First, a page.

HREOC sees police state under terrorism laws

“Federal Human Rights and Equal Opportunity Commission (HREOC) president John Von Doussa says the proposed counter-terrorism laws are the first step towards a police state.

He says the Federal Government cannot be trusted.

The ACT’s Legislative Assembly this afternoon hosted a forum for leading human rights commentators.

Mr Von Doussa says the legislation gives the executive extraordinary powers to detain people without charge, but there are no means by which the application of those powers can be checked or appealed.

‘The defining characteristic of a police state is that the police exercise power on behalf of the executive and the conduct of the police cannot be effectively challenged and regrettably that is exactly what these laws are proposing,’ he said.

Mr Von Doussa says the judicial review of control and detention orders is illusionary.

‘The executive power is not in any realistic sense subject to review on the merits,’ Mr Van Doussa said.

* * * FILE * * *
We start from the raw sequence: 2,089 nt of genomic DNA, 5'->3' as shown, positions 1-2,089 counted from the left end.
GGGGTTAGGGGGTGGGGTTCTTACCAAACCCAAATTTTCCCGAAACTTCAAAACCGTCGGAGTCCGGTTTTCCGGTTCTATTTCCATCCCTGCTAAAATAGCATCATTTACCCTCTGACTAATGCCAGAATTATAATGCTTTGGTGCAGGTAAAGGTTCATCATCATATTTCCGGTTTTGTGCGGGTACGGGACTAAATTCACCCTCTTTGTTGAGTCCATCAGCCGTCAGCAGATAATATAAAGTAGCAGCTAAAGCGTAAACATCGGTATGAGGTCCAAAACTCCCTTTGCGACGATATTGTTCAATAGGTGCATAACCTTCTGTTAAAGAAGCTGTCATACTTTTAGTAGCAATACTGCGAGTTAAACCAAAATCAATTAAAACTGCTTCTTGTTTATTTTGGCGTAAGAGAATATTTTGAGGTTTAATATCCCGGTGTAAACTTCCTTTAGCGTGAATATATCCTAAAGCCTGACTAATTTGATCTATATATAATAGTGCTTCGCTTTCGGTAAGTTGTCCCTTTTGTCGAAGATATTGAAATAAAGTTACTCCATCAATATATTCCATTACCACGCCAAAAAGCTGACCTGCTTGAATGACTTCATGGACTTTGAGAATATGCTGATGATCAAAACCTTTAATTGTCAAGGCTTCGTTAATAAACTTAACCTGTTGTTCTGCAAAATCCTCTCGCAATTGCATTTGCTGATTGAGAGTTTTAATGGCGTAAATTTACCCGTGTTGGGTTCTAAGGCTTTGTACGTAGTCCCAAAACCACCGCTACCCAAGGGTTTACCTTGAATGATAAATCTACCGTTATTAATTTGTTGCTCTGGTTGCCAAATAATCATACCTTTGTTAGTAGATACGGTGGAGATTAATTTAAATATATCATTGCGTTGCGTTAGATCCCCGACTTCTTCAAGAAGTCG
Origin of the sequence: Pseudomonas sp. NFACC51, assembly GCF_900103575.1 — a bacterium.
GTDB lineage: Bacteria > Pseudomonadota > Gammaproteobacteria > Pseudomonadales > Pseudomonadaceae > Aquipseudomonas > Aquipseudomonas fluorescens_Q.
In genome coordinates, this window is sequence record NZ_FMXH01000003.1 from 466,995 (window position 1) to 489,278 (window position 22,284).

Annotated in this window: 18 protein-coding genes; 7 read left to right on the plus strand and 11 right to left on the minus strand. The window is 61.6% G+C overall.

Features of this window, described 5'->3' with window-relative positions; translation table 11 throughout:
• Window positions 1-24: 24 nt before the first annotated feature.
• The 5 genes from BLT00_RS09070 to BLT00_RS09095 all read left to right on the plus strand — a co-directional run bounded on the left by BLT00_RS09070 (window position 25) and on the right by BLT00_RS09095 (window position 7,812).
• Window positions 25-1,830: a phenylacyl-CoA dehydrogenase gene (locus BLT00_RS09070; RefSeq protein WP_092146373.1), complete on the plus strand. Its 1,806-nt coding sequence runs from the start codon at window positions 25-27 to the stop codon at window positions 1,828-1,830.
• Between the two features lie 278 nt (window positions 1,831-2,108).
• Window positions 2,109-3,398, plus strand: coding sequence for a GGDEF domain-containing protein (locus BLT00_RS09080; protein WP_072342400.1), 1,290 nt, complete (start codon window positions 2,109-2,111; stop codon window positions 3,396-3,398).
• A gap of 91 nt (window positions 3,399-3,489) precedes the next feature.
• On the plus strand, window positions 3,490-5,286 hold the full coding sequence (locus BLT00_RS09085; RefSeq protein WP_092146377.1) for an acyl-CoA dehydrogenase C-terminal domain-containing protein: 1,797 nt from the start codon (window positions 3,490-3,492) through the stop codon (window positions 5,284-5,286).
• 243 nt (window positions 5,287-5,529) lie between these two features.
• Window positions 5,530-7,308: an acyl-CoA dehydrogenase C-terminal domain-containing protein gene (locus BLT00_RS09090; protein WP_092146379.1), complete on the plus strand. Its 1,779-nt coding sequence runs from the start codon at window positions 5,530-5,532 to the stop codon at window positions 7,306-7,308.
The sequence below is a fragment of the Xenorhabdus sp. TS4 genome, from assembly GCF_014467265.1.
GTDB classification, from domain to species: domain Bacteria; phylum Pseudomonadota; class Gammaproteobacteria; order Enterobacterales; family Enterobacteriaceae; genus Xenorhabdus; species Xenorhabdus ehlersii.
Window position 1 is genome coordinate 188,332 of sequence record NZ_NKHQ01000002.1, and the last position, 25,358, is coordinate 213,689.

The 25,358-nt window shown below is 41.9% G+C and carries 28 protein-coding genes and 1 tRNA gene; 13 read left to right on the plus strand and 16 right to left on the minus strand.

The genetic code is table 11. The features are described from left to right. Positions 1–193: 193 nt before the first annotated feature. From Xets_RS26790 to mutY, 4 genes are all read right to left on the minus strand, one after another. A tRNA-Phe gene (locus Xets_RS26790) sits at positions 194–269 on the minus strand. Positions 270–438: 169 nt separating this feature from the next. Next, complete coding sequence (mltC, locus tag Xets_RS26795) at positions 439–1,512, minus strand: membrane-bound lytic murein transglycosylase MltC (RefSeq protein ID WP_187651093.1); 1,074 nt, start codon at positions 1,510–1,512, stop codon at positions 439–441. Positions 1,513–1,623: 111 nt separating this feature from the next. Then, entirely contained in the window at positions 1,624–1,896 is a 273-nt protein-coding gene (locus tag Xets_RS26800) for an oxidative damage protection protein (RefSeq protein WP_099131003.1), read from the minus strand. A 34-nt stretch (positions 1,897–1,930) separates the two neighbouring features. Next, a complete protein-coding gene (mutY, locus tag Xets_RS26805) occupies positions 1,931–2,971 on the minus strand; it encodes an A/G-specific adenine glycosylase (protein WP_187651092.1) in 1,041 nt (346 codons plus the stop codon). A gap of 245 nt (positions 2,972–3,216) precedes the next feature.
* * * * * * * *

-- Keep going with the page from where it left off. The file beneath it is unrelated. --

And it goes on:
He says the Government is seeking to enact extraordinary powers to deprive people of their liberty while asking to be trusted not to abuse that authority.

‘The difficulty of that approach is as experience has shown not only in places like South Africa but here in Australia is that reality turns out otherwise,’ he said.

‘Revelation of the Palmer report demonstrates how abuses of power can occur where there is no acceptable and realistic way that people can question what is happening to them.’

ACT Chief Minister Jon Stanhope, who triggered public debate on the new laws two weeks ago when he published the draft legislation on the Internet, attended the summit.

He says he is still assessing the latest version of the laws, but Mr Von Doussa’s comments should sound alarm bells.

‘That he regards this as the first step on the march to a police state in Australia is, I think, the most worrying commentary I’ve heard on this legislation since it was released,’ Mr Stanhope said.

Mr Stanhope says he will be contacting state and territory leaders to push for improved safeguards.”

HREOC sees police state under terrorism laws


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